The federal government does many things. It pays farmers to grow?or not grow?crops. It racks up huge bills for pork-barrel items ranging from bike paths to tattoo removal. It even runs programs that hand out condoms to high-school children.
The list goes on and on. Small wonder the federal government spent $20,000 per household last year.
But there?s one important job it?s supposed to be doing: Protecting us from foreign threats. That?s why we should give credit where it is due.
The leadership of President Bush and his foreign policy team has made us safer today than we were last year?and far safer than we were on Sept. 10, 2001.
Consider these accomplishments:
· Osama bin Laden is hiding in a cave, whispering idle threats into a tape recorder.
· Saddam Hussein is out of power and in custody.
· Afghanistan soon will elect a democratic government.
· Libya has agreed to end its nuclear weapons program.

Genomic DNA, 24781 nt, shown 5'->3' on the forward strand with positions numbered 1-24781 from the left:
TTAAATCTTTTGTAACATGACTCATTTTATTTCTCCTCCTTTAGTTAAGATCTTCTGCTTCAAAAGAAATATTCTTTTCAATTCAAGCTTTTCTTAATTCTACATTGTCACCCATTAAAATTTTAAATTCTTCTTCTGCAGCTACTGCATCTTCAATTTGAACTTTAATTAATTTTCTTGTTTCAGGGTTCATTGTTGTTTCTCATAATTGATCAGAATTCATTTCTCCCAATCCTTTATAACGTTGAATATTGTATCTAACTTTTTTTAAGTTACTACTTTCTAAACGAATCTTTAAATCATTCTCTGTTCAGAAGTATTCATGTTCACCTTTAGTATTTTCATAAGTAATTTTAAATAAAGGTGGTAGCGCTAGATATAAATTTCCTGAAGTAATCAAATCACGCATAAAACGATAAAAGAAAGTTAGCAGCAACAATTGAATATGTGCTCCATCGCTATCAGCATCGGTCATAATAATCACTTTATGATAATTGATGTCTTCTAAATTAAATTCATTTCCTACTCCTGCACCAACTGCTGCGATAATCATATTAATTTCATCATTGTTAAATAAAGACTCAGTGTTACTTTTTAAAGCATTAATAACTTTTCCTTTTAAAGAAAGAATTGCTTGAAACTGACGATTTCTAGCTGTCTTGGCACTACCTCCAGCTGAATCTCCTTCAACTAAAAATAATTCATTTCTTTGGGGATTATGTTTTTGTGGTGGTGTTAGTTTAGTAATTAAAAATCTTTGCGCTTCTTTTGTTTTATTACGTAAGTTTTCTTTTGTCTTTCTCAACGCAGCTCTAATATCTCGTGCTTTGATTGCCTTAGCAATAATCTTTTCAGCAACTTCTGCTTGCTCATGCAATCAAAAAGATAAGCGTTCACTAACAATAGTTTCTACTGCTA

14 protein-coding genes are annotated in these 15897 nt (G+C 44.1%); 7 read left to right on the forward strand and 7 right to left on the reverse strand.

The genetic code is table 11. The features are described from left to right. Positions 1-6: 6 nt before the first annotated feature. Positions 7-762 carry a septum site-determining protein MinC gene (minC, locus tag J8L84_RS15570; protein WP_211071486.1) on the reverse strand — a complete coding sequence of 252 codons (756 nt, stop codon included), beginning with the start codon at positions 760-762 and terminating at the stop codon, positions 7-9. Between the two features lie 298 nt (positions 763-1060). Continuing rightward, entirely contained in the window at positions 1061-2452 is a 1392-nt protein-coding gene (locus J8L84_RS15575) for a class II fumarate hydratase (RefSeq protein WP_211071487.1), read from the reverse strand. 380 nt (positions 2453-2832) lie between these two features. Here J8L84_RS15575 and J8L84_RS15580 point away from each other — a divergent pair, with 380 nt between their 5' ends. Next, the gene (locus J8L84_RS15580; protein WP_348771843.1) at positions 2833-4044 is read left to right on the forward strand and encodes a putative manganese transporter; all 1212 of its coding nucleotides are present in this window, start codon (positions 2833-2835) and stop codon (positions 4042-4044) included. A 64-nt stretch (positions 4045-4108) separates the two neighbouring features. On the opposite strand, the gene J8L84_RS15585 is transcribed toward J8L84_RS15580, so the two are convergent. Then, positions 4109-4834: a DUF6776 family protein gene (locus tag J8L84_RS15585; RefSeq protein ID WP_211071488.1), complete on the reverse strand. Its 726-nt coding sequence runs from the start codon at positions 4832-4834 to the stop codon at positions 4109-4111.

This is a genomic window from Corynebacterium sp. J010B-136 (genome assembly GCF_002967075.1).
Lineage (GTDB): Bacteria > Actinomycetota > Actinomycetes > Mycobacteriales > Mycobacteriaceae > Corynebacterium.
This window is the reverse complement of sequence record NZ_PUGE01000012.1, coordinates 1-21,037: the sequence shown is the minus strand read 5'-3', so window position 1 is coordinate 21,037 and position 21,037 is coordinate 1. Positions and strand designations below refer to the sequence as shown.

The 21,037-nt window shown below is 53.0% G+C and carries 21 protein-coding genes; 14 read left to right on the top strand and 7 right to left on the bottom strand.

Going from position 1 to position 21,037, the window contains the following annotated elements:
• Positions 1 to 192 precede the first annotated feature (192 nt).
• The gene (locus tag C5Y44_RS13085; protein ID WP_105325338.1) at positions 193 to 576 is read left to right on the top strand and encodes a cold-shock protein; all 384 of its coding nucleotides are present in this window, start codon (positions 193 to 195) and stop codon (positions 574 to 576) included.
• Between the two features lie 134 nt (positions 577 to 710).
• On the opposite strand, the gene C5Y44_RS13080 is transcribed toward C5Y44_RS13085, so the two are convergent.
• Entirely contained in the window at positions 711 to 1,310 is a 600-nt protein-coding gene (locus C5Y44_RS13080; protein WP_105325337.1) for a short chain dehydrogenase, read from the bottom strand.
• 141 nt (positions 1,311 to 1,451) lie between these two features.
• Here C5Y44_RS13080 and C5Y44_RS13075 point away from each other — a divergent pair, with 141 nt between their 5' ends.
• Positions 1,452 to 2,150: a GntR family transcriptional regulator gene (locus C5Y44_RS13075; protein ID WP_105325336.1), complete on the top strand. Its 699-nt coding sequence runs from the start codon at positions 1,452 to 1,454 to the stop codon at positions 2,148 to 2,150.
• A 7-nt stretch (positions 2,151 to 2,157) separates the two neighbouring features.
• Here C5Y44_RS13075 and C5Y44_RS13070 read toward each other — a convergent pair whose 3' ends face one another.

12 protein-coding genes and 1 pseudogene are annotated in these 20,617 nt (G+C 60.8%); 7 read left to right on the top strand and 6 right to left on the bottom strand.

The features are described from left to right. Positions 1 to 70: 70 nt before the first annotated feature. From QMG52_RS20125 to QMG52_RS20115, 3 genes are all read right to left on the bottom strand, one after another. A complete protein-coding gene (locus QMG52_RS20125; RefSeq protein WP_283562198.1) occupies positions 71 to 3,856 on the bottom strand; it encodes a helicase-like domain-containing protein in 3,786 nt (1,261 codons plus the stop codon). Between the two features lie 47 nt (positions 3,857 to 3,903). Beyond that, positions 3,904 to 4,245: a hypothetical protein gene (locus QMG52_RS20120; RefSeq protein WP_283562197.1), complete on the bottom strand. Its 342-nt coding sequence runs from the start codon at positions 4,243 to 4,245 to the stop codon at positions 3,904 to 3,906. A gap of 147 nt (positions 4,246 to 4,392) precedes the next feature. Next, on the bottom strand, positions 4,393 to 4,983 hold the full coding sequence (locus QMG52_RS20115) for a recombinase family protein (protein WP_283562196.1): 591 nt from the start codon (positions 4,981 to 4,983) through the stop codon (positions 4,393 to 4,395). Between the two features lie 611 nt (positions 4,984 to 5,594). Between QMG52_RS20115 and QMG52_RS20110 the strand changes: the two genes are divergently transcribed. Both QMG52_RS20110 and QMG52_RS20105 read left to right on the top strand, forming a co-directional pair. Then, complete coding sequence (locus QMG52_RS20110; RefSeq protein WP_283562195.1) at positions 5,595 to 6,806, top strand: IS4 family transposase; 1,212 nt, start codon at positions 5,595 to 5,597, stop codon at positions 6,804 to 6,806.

· India and Pakistan say they are committed to a peaceful resolution of their differences.
All these represent important steps toward a more secure world. And they all happened because the United States showed international leadership and projected power.
Our friends on the left take a slightly different view.
They claim we?re not safer with Saddam behind bars. They accuse us of ?forgetting about? Afghanistan. They would have us believe Libya is voluntarily stuffing the nuclear genie back in the bottle. They pretend that our strong actions to crack down on terrorists, wherever they are, had nothing to do with Pakistan?s decision to end guerrilla warfare and open peace talks with India.
They?re wrong. We?re safer now because we?re taking the fight to the terrorists, instead of waiting for them to attack us.
Some ?view terrorism more as a crime, a problem to be solved mainly with law enforcement and indictments,? President Bush said in his State of the Union address. However, ?the terrorists and their supporters declared war on the United States, and war is what they got.? War on their turf, not ours.
We?re safer here at home, too.
The Justice Department is judiciously enforcing the Patriot Act, which took a number of laws already on the books and applied them to terrorism?without violating our civil rights. As former Attorney General Edwin Meese has observed: ?There are now more protections, including the requirement of a judicial authority to get third-party records such as library records. This is not the ability to go into someone?s home and take his private papers.?